•Life Support: Look, eventually we’re going to space… to the Moon. It would probably be a good idea if we had some basic understanding of what it takes to keep a person alive, right? O.k., that’s not going to happen on $500k, but we can do basic tests like plants and such. (No, PETA folks, we’re not sending up a kitten or monkey to freeze to death.) Since cold and oxygen will be our biggest problems we’ll want to ensure that we have lots of sensors, heaters, and thermal insulation. Perhaps we’ll test this on some tropical flowers that will wilt/freeze if we get this stuff wrong.

    •Feasibility Study: Obviously, we’re pretty sure this plan of ours is ‘feasible’. But there is a lot that we don’t yet know. I spent more than a decade working on the Space Elevator, but we’ve only been working on the Lunar system for about 10 months… I’m often quoted as saying: “We don’t even have all the questions, yet, let alone all the answers.” If that is true of Earth’s Elevator, it is especially true with the Lunar Space Elevator Infrastructure. To that end, we need to gather (back together) a group of some of the smartest folks I’ve ever encountered – the team of world-class experts that form the core of the Elevator community. We need to assign problems, and give them time to work on this stuff. At the end of a year, we’ll finish with a set of three deliverables:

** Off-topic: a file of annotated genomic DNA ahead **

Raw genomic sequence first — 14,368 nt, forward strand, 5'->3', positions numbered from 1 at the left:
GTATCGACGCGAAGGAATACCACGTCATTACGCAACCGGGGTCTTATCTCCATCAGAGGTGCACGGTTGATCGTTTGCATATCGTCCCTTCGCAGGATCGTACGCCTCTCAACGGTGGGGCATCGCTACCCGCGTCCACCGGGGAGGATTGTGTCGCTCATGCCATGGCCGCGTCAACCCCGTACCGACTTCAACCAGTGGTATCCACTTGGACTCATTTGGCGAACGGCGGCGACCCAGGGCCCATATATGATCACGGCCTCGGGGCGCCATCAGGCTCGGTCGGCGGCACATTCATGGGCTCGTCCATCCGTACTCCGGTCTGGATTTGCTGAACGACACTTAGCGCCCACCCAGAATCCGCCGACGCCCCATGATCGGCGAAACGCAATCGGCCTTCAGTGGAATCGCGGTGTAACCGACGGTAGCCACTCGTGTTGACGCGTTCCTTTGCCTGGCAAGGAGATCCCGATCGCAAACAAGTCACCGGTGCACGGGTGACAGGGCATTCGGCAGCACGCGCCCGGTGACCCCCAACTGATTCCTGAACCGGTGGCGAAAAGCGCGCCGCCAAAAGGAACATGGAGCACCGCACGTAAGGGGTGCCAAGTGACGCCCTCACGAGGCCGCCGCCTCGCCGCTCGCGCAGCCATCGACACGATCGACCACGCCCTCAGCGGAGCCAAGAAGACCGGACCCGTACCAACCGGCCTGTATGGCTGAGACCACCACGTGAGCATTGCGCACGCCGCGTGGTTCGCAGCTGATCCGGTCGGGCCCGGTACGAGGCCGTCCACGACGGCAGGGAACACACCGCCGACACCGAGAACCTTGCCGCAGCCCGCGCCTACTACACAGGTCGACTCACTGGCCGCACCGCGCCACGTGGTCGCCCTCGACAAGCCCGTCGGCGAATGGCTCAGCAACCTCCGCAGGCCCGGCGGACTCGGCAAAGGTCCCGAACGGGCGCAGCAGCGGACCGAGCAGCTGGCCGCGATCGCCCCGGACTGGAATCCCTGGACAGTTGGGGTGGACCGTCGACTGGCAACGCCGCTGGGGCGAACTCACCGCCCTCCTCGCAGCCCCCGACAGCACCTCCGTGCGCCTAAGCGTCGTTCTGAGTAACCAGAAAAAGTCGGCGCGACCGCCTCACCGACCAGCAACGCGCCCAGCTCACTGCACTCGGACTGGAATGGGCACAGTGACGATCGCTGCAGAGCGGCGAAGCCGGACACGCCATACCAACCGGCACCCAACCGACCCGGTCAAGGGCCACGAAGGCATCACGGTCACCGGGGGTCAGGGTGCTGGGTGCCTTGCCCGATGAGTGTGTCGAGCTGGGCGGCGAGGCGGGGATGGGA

• Go/No Go Decision – Build it or don’t build it (there is no ‘try’!)
    • Library – ~500 Independent Research Projects, and ~1500 Technical Documents reviewed and assembled. This is the documentation, and results of the questions we need to answer - before we proceed with the Lunar Elevator.
    • Path Forward – Specific Plan on how to build the Lunar Space Elevator Infrastructure or a Detailed Analysis on how to get to the point where it’s possible – if there is still required technology development.
    Last edited: Sep 11, 2012

Share This Page